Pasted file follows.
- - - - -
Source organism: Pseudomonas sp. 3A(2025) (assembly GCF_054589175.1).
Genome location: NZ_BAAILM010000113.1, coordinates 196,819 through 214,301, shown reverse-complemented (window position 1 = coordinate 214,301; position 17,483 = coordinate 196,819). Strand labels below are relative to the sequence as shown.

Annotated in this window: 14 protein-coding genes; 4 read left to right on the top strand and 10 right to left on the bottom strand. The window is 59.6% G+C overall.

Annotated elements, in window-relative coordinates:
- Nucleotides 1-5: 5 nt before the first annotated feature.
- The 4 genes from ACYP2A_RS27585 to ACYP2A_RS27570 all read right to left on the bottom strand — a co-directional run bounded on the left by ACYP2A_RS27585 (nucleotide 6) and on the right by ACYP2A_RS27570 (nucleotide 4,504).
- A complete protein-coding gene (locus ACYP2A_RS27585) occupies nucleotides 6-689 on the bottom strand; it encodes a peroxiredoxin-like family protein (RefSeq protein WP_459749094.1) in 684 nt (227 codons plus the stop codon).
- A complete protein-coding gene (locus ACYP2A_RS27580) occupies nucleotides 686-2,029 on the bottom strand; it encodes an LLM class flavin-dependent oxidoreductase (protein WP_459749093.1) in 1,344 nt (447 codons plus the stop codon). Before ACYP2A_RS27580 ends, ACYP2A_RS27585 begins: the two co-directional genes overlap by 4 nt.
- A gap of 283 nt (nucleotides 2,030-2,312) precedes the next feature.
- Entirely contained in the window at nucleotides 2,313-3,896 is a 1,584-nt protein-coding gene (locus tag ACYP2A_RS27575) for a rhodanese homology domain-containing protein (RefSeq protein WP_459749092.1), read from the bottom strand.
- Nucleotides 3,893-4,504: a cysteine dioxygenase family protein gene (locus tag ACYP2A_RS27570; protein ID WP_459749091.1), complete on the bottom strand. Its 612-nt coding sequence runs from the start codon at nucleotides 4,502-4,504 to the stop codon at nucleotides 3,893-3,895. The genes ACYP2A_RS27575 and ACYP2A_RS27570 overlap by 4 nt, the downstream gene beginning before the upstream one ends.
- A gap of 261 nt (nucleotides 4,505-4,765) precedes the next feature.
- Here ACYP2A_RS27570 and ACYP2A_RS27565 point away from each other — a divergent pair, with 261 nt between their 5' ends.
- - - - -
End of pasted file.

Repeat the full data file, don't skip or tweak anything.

Source organism: Pseudomonas sp. 3A(2025) (assembly GCF_054589175.1).
Genome location: NZ_BAAILM010000113.1, coordinates 196,819 through 214,301, shown reverse-complemented (window position 1 = coordinate 214,301; position 17,483 = coordinate 196,819). Strand labels below are relative to the sequence as shown.

Annotated in this window: 14 protein-coding genes; 4 read left to right on the top strand and 10 right to left on the bottom strand. The window is 59.6% G+C overall.

Annotated elements, in window-relative coordinates:
- Nucleotides 1-5: 5 nt before the first annotated feature.
- The 4 genes from ACYP2A_RS27585 to ACYP2A_RS27570 all read right to left on the bottom strand — a co-directional run bounded on the left by ACYP2A_RS27585 (nucleotide 6) and on the right by ACYP2A_RS27570 (nucleotide 4,504).
- A complete protein-coding gene (locus ACYP2A_RS27585) occupies nucleotides 6-689 on the bottom strand; it encodes a peroxiredoxin-like family protein (RefSeq protein WP_459749094.1) in 684 nt (227 codons plus the stop codon).
- A complete protein-coding gene (locus ACYP2A_RS27580) occupies nucleotides 686-2,029 on the bottom strand; it encodes an LLM class flavin-dependent oxidoreductase (protein WP_459749093.1) in 1,344 nt (447 codons plus the stop codon). Before ACYP2A_RS27580 ends, ACYP2A_RS27585 begins: the two co-directional genes overlap by 4 nt.
- A gap of 283 nt (nucleotides 2,030-2,312) precedes the next feature.
- Entirely contained in the window at nucleotides 2,313-3,896 is a 1,584-nt protein-coding gene (locus tag ACYP2A_RS27575) for a rhodanese homology domain-containing protein (RefSeq protein WP_459749092.1), read from the bottom strand.
- Nucleotides 3,893-4,504: a cysteine dioxygenase family protein gene (locus tag ACYP2A_RS27570; protein ID WP_459749091.1), complete on the bottom strand. Its 612-nt coding sequence runs from the start codon at nucleotides 4,502-4,504 to the stop codon at nucleotides 3,893-3,895. The genes ACYP2A_RS27575 and ACYP2A_RS27570 overlap by 4 nt, the downstream gene beginning before the upstream one ends.
- A gap of 261 nt (nucleotides 4,505-4,765) precedes the next feature.
- Here ACYP2A_RS27570 and ACYP2A_RS27565 point away from each other — a divergent pair, with 261 nt between their 5' ends.